A Farmer and Horses

It’s 4:30 in the morning and the need to be on the trail early is critical. In the mountains of southern Mexico, coffee farmers eke out an existence in tree covered steep terrain. From his adobe walled home, it’s an hour hike for the farmer to arrive at his farm plot, as he moves through snake infested brush, over incredibly steep hills, pushing through the dense vegetation and trees. It’s there that the real work begins. Clearing land for new coffee trees and sustenance crops of corn and beans, hauling the cut wood on his back down the hills for other uses, then the cycle repeats, and it’s loading fertilizer, seedlings, and farm tools on his back and heading up again. When harvest season arrives, it is a joyful celebration of all that God and the land have given back to the farmer for his hard work. He spends hours pruning, harvesting, and hauling crops back down the mountain to his home, and later for processing and market. It is grueling work, but these farmers don’t complain. They work to provide for their families, and they are grateful to have land to farm, grateful that God provides the sun and rain for the crops.

“Good farmers, who take seriously their duties as stewards of Creation and of ‘their land's inheritors, contribute to the welfare of society in more ways than society usually acknowledges, or even knows. These farmers produce valuable goods, of course; but they also conserve soil, they conserve water, they conserve wildlife, they conserve open space, they conserve scenery.”Wendell Berry, Bringing it to the Table: On Farming and Food

 Ladislao and Patrick Aguirre with coffee tree

Ladislao and Patrick Aguirre with coffee tree

Most small plot farming families do all of this work on their own, packing supplies on their backs as they travel up the mountain, then packing harvested coffee cherries (which weight in easily at 100 lbs.) on their shoulders for the journey back down. Few have the privilege of owning a burro, a mule, or a horse to carry them on their way, to bear the burden of crops and supplies and thus sparing the farmer. No greater provision can be given to a farmer than an animal who can provide for faster traveling to and from farm plots, and greater capacity for packing supplies and crops in and out.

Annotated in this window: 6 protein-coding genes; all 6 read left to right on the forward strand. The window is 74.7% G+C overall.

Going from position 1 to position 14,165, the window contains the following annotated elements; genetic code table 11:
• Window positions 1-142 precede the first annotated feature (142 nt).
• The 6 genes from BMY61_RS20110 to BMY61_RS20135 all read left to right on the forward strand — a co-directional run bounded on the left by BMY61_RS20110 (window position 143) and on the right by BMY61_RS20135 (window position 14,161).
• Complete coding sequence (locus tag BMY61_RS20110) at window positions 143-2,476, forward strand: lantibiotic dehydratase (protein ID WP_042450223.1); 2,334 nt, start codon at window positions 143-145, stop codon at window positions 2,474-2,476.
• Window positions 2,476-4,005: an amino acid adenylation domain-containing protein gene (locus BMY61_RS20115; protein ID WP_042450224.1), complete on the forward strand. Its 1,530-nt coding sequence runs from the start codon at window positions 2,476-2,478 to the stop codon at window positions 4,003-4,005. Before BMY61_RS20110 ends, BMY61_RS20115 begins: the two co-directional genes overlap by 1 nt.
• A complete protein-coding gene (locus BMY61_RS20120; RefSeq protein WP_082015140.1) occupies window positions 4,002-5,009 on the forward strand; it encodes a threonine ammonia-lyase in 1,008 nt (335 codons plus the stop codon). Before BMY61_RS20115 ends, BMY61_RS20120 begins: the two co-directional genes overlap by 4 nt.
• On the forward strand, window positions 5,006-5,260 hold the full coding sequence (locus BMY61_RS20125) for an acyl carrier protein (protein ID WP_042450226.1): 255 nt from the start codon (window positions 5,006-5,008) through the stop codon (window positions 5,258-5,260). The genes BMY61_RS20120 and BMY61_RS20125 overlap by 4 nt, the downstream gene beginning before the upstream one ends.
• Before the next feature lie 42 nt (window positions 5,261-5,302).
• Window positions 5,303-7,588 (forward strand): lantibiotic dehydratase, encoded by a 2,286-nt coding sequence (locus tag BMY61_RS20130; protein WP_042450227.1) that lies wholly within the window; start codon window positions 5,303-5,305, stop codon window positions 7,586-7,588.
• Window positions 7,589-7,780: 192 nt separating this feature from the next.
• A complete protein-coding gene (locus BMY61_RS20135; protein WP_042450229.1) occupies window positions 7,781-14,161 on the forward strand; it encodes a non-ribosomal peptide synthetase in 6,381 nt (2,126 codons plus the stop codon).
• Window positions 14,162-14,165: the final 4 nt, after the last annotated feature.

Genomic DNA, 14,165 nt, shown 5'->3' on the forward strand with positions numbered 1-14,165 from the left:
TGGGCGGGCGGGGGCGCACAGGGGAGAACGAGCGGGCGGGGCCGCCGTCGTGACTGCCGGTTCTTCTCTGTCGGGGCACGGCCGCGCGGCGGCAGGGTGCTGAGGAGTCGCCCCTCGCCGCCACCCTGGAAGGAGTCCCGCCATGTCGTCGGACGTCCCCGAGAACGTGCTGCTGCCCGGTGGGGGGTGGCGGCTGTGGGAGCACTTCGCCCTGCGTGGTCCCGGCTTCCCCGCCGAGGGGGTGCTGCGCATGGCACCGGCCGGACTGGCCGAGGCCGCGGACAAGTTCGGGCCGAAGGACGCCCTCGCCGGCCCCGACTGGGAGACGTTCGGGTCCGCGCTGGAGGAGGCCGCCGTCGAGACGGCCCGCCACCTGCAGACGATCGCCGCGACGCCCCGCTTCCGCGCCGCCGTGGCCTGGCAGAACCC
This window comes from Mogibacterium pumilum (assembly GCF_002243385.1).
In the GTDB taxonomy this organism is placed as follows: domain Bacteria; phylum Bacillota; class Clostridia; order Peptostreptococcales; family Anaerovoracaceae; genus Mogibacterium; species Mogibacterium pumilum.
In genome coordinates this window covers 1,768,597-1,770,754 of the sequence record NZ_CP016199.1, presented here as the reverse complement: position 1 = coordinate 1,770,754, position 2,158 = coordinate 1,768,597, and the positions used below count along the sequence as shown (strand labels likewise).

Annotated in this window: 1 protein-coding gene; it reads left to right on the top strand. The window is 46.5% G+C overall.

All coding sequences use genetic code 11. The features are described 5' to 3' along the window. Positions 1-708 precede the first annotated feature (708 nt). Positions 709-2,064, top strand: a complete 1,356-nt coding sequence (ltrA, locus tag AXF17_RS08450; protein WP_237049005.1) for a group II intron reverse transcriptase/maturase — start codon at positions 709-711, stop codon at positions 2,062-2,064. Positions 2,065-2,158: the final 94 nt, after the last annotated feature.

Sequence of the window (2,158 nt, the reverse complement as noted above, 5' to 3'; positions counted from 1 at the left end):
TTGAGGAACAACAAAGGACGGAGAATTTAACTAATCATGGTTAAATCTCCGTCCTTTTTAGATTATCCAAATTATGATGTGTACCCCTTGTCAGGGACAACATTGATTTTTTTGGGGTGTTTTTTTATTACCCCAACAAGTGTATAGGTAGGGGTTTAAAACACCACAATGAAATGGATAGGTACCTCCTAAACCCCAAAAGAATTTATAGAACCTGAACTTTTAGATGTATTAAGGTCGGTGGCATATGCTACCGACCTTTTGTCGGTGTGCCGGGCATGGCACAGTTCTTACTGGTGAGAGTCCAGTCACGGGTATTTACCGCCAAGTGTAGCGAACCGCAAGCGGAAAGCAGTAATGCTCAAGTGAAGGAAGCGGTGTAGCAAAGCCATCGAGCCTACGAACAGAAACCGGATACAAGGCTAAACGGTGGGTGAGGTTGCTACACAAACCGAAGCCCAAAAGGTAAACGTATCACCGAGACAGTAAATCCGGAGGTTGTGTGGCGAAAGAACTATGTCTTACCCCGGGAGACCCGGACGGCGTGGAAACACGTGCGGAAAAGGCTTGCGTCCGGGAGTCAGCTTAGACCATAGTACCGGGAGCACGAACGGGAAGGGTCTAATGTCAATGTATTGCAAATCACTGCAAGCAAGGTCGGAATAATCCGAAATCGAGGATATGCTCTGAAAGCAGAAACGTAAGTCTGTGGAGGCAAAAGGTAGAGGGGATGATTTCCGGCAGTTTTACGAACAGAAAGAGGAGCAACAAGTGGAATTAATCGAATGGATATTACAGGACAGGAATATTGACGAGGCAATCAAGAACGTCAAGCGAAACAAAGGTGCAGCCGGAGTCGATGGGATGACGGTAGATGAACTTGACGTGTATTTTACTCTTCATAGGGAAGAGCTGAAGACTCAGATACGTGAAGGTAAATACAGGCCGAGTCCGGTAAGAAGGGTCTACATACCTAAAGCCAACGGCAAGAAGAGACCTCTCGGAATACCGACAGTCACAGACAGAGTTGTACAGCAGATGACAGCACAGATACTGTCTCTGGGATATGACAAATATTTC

A horse is worth more than riches.  ~Spanish Proverb

 Ladisloa and his son packing up their new horse for the day's work.

Ladisloa and his son packing up their new horse for the day's work.

TerraMica’s Patrick Aguirre visited Ladislao’s farm to present our gift of two horses recently. No sweeter moment than to see the joy on our friend’s face! Knowing that his workload would be dramatically decreased as his effectiveness and productivity more than double with each horse, he was overjoyed.

He is a conscientious and devoted farmer, a man of faith, always working hard. His love for land and farming is evident in the tender care he gives his crops. With these two horses, Ladislao and his family will gain more than two horses – they gain empowerment, productivity, and increased hope.

 Lao and son packing their new brown horse

Lao and son packing their new brown horse

TerraMica is passionate about improving the quality of life for farming families in remote regions, providing hope for their future, and investing in them personally. We believe that by helping these families become more productive and effective, we are helping to drive down rates of rural poverty and hunger. When there is hope on the family farm, the family is more focused on working it together for the generations to come and to staying together, rather than leaving the family to find work elsewhere.

Special thanks to our donors who made this equine gift possible. There are so many more farmers like Ladislao … want to be part of the next gift? Contact us or donate at www.terramica.org

by Pam Apffel